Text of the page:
Meredith Blake: You can say, “I told you so,” because you did, in fact, tell me so! Maybe you should take your resume down to the Easttown PD. I hear they’re down a detective. (Sorry, too soon?)

You called it all along: It was Ryan, Lori’s son and also, it turns out, the ferrety-looking intruder Mare was called to investigate at the Carrolls' house way back in the very first scene of the series.

I, on the other hand, was wrong about John and especially wrong about Richard, and I owe him and the struggling novelists turned creative writing professors of the world an apology: You are not psychopaths. At least not all of you.

Like you, Mare, I was ultimately impressed by how well Brad Ingelsby and Craig Zobel stuck the landing and pulled off a surprise (or semi-surprise) that didn’t just feel like a cheap gimmick — one that arguably elevated the series by providing closure, tying together many of the themes that have been percolating under the surface for the past six weeks, and, most important of all, gave Julianne Nicholson and Kate Winslet a chance to really chew the scenery together.

A woman looking forlorn on a sofa
Julianne Nicholson as Lori in "Mare of Easttown." (Michele K. Short/HBO)

If John had been the killer, as appeared to be the case roughly 2.5 seconds into this episode, then we’d have a very unsatisfying twist — it wasn’t the one sketchy brother, it was the other one! — an hour of airtime to fill and a show that is basically all about creepy older men and damage they inflict (though that’s still there). Instead, “Mare of Easttown” winds up being a more complicated tale about the way our family and community can both sustain and destroy us.

As you say, so much of the show is ultimately about the bond between parents and their children. I would take it a step further to say it’s about the desperate and even self-destructive lengths people will go to to protect their loved ones — or at least keep their families intact — and the anguish and guilt of falling short. Ryan steals Mr. Carroll’s gun and whips it out at Erin in an impulsive bid to salvage his parents' marriage. Then Lori lies to her best friend and lets her husband take the fall for murder in order to protect her son. We got a smaller taste of this when Mare planted drugs on Carrie, a plot twist that might have been over the top but was thematically consistent with the rest of the show.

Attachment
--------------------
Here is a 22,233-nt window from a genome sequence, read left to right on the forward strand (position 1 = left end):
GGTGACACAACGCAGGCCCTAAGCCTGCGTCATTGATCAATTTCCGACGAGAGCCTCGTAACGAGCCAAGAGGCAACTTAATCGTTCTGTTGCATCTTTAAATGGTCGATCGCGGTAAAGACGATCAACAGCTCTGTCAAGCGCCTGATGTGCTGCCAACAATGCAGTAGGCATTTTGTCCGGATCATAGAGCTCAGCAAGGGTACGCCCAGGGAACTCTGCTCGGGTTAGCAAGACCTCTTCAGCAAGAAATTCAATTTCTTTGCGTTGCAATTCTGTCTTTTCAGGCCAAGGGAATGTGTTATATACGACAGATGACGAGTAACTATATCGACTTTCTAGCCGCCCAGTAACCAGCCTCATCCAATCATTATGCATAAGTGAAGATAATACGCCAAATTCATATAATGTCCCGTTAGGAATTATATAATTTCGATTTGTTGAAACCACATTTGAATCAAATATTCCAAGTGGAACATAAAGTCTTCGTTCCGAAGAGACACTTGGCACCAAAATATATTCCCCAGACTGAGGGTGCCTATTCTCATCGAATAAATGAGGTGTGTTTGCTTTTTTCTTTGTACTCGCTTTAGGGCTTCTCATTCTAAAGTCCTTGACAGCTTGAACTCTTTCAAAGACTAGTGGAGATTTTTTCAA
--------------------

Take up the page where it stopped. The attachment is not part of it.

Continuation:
I appreciated the elegant way the episode unfolded, with several quietly played but powerful moments of emotional resolution — especially the “forgive yourself” scene between Mare and Helen — building to the inevitable final twist, and how Ingelsby closed the circle by bringing us back to Mr. Carroll’s house for the big reveal. (Here’s where I brag about having a vague hunch that the Rodent-Faced Intruder subplot was going to lead somewhere. Though I have to ask: Does Ryan really look like a ferret?)

Although I still have some lingering questions — just who was that Winston-smoking creep kidnapping all those girls? How do you say Erin’s last name again? Would Siobhan (Angourie Rice) really have gotten into UC Berkeley out of state that easily? — the core mystery has been solved. And I, for one, found the resolution …. surprisingly satisfying?

The-kid-did-it twist is possibly too much, and I'm sure some will balk at it, but it worked for me. Did you have any quibbles with it? Do you think viewers will be mad at the ending of "Mare" the way they were with, say, "The Undoing"?